Several new updates on the situation at Laurentain University have been released over the last two days. Laurentian's faculty association has ratified a new collective agreement, which includes a salary cut and freeze. CBC reports that Laurentian faculty were told that the university would close if they voted against the tentative contract, which includes a 5% salary cut and a two-year salary freeze. “It was a vote under duress because the alternative was the failure of the ratification vote, and therefore the failure of the CCAA process,” said LUFA President Fabrice Colin. Laurentian has also announced that it has discontinued its hockey and swim teams as part of its restructuring. With the completion of the first phase of the CCAA process approaching quickly, Laurentian President Robert Haché issued a statement that discussed the process thus far, the university's work to file for an extension of the Initial Stay Order to allow the university to continue to the next phase of the process, and the programming the university will be continuing forward with. CBC (1) | | CBC (Varsity Sports) | Laurentian (ON) Laurentian sees new collective agreement, cuts varsity teams, approaches end of first phase of CCAA process Top Ten 04/16/2021 - 04:43 04/16/2021 - 04:30
University of Saskatchewan researcher Dr Holly Graham has received $2.5M to implement the nehiyaw wicihitwin (Cree helping Cree) crime prevention program. The program will support students on the Little Pine and Poundmaker First Nations ages 10-19 and their families by using traditional conflict resolution strategies, restorative justice, workshops, traditional rites of passage, and individual counselling. “I see it as a holistic wellness plan that includes reclaiming indigeneity—supporting the original family structure, bringing people together to create positive outcomes,” said Graham, who is a member of the Thunderchild First Nation and holds USask’s Indigenous Research Chair in Nursing. Graham added that the project is community-driven. NationTalk (SK) USask researcher receives $2.5M for nehiyaw wicihitwin (Cree helping Cree) program Top Ten 04/16/2021 - 04:43 04/16/2021 - 04:30
The Government of Ontario has proposed new legislation to establish the Northern Ontario School of Medicine and the Université de Hearst as independent, standalone degree-granting institutions. The two institutions already operate largely independently, according to an ON release, and are unique among affiliated institutions as they receive direct funding from the Ministry. "NOSM and Hearst provide specialized and important educational opportunities in Northeastern Ontario,” said ON Minister of Colleges and Universities Ross Romano. “They are ready to take the next step in their development and maturity as institutions.” ON | NOSM (ON) ON proposes legislation to establish NOSM, UdeHearst as independent institutions Top Ten 04/16/2021 - 04:43 04/16/2021 - 04:30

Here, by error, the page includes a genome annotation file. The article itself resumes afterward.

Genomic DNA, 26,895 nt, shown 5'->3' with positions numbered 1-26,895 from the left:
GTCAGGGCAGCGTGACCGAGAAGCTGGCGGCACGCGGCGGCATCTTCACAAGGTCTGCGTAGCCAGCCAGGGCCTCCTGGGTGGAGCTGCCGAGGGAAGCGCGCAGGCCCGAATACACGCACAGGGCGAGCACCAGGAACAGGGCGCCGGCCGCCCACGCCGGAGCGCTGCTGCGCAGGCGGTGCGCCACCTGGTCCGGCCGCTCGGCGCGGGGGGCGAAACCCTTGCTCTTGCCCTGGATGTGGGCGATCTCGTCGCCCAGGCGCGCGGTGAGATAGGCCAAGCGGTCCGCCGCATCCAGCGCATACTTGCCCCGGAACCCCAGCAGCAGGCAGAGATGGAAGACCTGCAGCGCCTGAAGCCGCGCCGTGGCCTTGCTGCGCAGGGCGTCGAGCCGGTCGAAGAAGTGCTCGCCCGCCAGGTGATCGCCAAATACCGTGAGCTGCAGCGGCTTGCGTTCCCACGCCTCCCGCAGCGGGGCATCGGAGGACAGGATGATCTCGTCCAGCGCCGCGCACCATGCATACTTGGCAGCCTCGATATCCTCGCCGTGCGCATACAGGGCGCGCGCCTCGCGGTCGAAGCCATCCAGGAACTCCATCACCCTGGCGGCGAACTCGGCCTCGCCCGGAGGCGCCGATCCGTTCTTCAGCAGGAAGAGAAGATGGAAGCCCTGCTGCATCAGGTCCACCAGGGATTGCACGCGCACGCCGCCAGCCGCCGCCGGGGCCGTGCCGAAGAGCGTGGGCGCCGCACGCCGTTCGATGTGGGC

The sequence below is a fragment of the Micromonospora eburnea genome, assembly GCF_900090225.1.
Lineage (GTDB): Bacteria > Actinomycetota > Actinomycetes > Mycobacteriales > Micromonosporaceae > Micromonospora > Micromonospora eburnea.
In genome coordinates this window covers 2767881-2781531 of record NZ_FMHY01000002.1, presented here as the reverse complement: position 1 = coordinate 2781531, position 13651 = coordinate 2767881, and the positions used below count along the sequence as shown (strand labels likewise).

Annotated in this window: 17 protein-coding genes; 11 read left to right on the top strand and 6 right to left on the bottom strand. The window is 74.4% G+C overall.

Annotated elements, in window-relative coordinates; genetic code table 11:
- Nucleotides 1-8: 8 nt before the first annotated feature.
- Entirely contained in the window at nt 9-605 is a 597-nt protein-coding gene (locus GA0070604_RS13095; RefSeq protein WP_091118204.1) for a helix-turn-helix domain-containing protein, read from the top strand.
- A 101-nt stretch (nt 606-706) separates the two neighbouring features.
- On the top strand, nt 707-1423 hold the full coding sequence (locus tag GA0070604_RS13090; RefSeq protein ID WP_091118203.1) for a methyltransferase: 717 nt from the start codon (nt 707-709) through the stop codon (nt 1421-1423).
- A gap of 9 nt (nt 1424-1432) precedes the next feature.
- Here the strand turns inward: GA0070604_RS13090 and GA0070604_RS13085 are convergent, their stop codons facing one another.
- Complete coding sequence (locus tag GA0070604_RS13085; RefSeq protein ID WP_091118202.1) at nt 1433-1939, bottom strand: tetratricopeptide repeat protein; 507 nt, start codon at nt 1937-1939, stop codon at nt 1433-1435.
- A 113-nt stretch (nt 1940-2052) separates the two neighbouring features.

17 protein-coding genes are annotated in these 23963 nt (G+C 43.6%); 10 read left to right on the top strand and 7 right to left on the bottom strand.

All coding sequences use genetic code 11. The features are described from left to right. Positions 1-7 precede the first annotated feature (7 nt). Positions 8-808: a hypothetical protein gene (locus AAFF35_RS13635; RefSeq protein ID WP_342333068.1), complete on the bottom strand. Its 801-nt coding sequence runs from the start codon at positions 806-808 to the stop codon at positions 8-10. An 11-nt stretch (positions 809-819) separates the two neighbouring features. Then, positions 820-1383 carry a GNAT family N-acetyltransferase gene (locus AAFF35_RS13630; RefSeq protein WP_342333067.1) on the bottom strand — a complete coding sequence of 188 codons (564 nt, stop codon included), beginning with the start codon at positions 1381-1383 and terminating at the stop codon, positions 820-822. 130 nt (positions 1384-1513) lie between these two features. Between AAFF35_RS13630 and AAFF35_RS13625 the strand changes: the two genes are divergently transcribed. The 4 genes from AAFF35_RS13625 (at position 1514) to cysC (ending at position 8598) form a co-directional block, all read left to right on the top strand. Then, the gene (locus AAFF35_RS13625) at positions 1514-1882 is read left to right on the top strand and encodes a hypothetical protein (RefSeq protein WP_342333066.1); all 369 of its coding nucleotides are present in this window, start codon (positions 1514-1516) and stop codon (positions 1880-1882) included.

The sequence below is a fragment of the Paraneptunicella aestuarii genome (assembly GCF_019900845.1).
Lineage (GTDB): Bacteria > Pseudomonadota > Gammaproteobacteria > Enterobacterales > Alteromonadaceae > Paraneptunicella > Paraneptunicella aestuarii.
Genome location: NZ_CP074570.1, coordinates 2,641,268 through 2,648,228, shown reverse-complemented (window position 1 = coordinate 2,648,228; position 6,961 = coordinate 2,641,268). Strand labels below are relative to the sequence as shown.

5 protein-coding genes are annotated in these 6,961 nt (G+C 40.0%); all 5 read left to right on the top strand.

Students are responding to the University of Alberta’s proposed tuition hikes for 12 programs, which range from 17% to 104% for incoming students. Student representatives have called the proposed tuition hikes “outrageous.” “(It) will really have an impact of affordability and accessibility compared to other provinces of Canada,” said UAlberta Students’ Union president Joel Agarwal. Law student Anita Cardinal-Stewart also argued that this may have a particular impact on Indigenous students who face financial barriers and may not be able to move for school. UAlberta provost and vice-president (academic) Steven Dew explained that the increases would be made to invest in the programs’ quality and would bring the tuition up to the average of Canadian competitors. CTV News | Edmonton Journal (1) | UAlberta | Edmonton Journal (2) (AB) Students respond to UAlberta’s proposed tuition hikes across 12 programs Top Ten 04/16/2021 - 04:43 04/16/2021 - 04:30
Carleton University and the Bruyère Research Institute have partnered with Best Buy Health and AGE-WELL on research that will support older adults in living safely and independently through using monitoring technology. Researchers from Carleton and Bruyère will be using Best Buy Health and AGE-WELL technology and financial contributions to research in-home sensor-based smart technologies. The research will focus on a home monitoring system that can monitor older adults’ functioning, translate data into information about wellbeing, and alert remote caregivers to changes in real time. “We are grateful to Best Buy Health, AGE-WELL and Bruyère for sharing their industry expertise, community-based insights and medical clinical expertise, creating a unique team that is well-positioned to tackle this complex issue,” said Rafik Goubran, co-principal investigator and VP (Research and International) at Carleton. Carleton (ON) Carleton, Bruyère, Best Buy Health, AGE-WELL partner to support aging in place Top Ten 04/16/2021 - 04:43 04/16/2021 - 04:30